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Microsoft resellers miss out on accreditation

Microsoft resellers miss out on accreditation

A number of key Microsoft resellers are spitting chips after they missed out on Direct Large Account Reseller (DLAR) accreditation under Microsoft's Select 4 enterprise solutions program.

As first reported in ARN, September 30, 1998, page 1, Microsoft has been looking to reduce the number of partners with DLAR accreditation.

Following a review of all 27 partners which had successfully applied for its Select 4 status, Microsoft culled some notable resellers from the list, including Balanced IT Services and Anabelle Bits subsidiary ASI Solutions, to bring the model into line with the global business plan of the program.

Maree Lowe, director at ASI Solutions said: "It's a kick in the teeth to be so supportive of the company and yet be cut off the DLAR list. This doesn't appear to be in the spirit of promoting healthy competition among both Australian and overseas owned system integrators."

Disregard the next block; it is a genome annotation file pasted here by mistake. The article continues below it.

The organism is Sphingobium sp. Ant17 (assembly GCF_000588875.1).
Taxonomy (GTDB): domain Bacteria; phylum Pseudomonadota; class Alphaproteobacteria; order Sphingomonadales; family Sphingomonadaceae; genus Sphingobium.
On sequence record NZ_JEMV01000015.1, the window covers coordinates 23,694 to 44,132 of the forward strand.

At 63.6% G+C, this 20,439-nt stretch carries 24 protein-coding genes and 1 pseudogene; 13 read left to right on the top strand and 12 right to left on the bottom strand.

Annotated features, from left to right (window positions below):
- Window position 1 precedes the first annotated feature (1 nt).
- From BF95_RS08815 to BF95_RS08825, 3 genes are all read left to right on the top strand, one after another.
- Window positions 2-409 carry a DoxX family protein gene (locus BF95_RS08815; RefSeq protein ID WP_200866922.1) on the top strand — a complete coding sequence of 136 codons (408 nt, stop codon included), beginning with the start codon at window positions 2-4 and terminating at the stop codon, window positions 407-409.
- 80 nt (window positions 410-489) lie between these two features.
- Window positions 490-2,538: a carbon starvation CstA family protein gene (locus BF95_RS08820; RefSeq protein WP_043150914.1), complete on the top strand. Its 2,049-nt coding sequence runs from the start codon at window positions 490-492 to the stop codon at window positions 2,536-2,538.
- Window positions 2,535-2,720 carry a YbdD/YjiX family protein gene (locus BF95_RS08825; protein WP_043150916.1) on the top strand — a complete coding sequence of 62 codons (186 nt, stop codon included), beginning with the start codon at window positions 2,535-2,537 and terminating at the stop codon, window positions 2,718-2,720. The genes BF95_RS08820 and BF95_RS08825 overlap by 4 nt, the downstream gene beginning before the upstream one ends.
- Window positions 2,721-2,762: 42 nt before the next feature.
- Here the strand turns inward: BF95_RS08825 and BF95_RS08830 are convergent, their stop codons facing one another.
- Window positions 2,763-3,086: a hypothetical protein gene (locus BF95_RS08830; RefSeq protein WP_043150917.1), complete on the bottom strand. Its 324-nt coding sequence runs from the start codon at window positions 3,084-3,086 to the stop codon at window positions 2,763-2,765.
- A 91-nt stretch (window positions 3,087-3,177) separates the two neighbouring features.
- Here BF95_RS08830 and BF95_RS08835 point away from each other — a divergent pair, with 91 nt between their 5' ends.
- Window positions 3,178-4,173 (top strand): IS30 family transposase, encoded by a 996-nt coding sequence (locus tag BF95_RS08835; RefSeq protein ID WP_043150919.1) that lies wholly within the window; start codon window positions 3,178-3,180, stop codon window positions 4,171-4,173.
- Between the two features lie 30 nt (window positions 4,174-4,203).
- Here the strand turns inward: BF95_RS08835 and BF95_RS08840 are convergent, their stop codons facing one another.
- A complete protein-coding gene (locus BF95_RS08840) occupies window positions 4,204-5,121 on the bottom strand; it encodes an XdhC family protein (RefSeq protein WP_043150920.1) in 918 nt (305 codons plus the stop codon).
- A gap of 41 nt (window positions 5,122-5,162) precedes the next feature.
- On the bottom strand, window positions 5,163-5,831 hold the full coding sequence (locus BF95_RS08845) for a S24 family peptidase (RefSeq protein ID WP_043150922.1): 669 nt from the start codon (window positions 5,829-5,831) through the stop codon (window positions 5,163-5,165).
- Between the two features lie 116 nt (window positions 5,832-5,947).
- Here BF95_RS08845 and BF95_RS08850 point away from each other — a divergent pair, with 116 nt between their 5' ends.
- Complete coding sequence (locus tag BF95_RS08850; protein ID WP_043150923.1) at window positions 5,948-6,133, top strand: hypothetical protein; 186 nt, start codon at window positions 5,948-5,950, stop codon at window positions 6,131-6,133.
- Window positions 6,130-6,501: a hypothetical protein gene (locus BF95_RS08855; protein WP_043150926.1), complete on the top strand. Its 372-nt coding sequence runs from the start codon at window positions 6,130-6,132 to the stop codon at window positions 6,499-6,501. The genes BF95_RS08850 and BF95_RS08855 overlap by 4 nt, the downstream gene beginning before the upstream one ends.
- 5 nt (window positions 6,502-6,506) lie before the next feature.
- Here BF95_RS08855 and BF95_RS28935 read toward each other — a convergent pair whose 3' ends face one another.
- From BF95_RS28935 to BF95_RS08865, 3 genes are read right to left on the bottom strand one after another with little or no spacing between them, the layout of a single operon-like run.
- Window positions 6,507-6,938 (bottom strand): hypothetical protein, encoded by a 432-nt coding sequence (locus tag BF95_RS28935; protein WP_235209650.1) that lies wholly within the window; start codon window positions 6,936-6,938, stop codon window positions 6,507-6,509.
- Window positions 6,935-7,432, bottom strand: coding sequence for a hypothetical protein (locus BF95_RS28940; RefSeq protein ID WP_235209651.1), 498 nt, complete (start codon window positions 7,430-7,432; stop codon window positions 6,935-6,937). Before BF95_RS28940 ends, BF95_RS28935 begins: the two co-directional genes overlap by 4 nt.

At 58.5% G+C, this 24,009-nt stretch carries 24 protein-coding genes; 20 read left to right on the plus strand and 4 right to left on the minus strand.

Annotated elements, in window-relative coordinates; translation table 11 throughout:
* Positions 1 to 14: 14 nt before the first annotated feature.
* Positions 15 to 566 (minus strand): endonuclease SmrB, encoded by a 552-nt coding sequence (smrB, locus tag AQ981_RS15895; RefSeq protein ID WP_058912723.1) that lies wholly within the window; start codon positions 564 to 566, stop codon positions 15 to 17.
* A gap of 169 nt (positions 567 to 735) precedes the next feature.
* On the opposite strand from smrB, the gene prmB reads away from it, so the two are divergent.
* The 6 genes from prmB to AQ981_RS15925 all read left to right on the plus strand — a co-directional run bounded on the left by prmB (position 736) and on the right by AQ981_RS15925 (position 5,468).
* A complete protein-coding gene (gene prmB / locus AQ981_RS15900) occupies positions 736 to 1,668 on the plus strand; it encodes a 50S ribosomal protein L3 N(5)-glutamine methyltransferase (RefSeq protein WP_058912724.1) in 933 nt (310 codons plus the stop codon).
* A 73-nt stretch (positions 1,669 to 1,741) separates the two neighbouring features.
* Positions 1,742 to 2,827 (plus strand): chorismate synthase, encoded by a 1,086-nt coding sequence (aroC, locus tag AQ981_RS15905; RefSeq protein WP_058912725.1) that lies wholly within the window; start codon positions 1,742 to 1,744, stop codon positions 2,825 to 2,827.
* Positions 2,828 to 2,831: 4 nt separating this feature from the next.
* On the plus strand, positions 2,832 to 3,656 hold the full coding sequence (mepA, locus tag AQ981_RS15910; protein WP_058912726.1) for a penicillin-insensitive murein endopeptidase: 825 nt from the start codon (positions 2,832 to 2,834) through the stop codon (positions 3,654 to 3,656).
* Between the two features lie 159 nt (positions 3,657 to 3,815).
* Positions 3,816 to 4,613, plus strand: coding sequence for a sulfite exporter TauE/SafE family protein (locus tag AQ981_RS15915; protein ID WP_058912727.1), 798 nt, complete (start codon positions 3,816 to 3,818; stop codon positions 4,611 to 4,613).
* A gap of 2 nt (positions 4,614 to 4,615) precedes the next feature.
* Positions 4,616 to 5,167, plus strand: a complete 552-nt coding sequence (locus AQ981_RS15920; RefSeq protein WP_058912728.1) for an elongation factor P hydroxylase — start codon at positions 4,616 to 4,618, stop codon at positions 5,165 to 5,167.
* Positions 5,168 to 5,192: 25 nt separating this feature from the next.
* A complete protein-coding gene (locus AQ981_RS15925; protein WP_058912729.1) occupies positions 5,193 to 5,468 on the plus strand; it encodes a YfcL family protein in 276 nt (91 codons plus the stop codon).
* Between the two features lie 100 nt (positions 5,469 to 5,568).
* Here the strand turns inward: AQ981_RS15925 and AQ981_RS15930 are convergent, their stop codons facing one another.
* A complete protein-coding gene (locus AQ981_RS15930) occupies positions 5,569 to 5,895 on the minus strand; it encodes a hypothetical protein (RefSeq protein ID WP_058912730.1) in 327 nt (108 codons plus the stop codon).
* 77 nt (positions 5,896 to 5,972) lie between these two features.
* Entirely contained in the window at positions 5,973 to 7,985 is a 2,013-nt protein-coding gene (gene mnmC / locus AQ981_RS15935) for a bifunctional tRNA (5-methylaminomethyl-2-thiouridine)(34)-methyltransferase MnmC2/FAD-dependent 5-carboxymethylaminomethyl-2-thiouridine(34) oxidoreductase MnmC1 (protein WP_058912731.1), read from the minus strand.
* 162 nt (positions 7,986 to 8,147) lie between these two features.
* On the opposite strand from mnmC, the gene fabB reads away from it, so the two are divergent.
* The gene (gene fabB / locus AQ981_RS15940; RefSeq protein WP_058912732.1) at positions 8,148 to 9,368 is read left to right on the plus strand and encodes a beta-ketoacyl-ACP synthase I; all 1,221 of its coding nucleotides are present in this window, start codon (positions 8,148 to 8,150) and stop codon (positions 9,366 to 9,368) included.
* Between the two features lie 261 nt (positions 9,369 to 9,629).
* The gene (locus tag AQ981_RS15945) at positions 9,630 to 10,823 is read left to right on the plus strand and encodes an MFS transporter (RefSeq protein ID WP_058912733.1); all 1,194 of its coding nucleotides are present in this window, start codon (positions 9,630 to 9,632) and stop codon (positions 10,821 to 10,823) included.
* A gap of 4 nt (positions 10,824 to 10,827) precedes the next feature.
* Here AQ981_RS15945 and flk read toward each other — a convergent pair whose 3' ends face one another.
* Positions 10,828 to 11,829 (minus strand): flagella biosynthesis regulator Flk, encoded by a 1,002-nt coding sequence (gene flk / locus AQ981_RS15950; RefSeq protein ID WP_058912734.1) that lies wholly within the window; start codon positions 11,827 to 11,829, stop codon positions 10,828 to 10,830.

According to Lowe, ASI is currently involved in a major outsourcing tender in which they have invested a lot of effort to push the Microsoft NT solution.

Meanwhile, Steve Grundy, sales director at Balanced IT Services, expressed disappointment at being left off the list.

"While most of our customers don't seem to fit the Select program, many are subsidiaries of large organisations. This stops us from being a one-stop shop and forces us to find a partner that does not have conflicting interests."

In the US there are only 18 DLARs and 30 in the UK. Australia's list was top heavy and needed to be streamlined, said Geoff Wright, director of Microsoft's organisation customer group.

Wright said last week that all 27 DLARs that had been accredited up until June 30 were invited to submit their roadmaps for the Select 4 program and they were then assessed on their merits. All of the existing Select 4 contracts were renewed from July 1 to December 3, he added. The 24 successful DLARs from the review will be contracted for the 18 months to June 30, 2000.


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